From the eastern plains to the western slope, Colorado Main Street communities can be found across the state. While each is unique in size, history, and culture, they share a common element: enthusiastic stakeholders with a strong desire for community revitalization.
Official Main Street Communities
Official Main Street communities receive a full range of technical assistance, training, consulting services, mini-grants (ranging from $2,500 to $10,000 annually), and scholarships. The application requires you to have a steering committee or board of directors, volunteers or staff who have reviewed the Main Street Approach, a dedicated champion to act as a point of contact, a strategic plan, community awareness, and support from the public and private sectors.
The above map of Colorado displays both official Colorado Main Street programs and affiliates.
Affiliated Main Street Communities
Our Affiliate option is a way to express your interest in the program, and is open to all Colorado cities and towns. While this tier receives limited services from DOLA, it does not have any prerequisites or requirements, it does connect you to the Main Street network. Simply complete this online application and submit a letter of interest from the town.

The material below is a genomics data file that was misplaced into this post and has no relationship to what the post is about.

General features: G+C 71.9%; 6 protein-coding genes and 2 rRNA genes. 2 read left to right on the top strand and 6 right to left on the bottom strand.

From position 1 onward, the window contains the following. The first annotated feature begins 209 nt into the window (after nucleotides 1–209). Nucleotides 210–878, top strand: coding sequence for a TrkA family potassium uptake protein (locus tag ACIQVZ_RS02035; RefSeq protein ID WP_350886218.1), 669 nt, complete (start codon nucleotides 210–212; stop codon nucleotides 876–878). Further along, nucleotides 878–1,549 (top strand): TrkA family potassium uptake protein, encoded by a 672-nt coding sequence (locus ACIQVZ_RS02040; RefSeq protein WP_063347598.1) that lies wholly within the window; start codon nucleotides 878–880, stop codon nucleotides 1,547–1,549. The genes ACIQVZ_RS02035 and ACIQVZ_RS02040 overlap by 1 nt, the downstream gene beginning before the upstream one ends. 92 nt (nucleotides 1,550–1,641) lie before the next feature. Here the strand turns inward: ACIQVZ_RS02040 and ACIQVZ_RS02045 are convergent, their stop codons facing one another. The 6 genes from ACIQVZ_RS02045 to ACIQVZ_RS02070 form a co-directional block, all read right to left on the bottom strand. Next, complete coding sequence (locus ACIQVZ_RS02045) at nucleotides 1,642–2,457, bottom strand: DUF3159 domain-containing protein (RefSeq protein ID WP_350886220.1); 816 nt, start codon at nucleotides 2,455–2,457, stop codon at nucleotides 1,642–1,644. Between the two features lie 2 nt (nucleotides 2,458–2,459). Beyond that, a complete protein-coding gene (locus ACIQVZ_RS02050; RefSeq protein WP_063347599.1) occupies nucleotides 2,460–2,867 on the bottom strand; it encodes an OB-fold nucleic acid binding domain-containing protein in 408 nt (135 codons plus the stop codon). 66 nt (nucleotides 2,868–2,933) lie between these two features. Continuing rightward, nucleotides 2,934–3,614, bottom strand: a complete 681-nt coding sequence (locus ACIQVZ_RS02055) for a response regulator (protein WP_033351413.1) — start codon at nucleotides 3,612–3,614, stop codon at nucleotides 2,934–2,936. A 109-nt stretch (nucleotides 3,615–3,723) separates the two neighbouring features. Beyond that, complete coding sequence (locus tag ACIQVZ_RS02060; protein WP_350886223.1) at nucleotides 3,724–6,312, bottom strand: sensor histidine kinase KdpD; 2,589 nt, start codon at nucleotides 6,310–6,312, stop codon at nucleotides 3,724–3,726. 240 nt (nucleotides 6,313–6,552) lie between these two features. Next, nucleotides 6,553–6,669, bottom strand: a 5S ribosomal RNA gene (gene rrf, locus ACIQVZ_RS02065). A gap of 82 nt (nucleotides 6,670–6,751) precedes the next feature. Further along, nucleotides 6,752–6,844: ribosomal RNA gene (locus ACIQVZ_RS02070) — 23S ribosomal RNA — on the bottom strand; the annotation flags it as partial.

Akron, Alamosa, Aurora (Cultural Arts District), Bayfield, Bennett, Berthoud, Brighton, Buena Vista, Cañon City, Cedaredge, Center, Colorado Springs (Old Colorado City), Commerce City, Cortez, Craig, Creede, Eads, Eaton, Edgewater, Firestone, Flagler, Fleming, Florence, Fort Morgan, Fraser, Frederick, Fruita, Genoa, Georgetown, Grand Lake, Green Mountain Falls, Gunnison, Haxtun, Hayden, Holly, Hotchkiss, Idaho Springs, Johnstown, Julesburg, Keenesburg, Kersey, Kiowa, Kit Carson, Kremmling, Larkspur, Limon, Longmont, Loveland, Mancos, Mead, Minturn, Monte Vista, Monument, Mountain Village, Naturita, Nederland, Norwood, Nucla, Red Cliff, Rocky Ford, Sedgwick, Siebert, Springfield, Sterling, Timnath, Walden, Walsenburg, Wiggins, Wray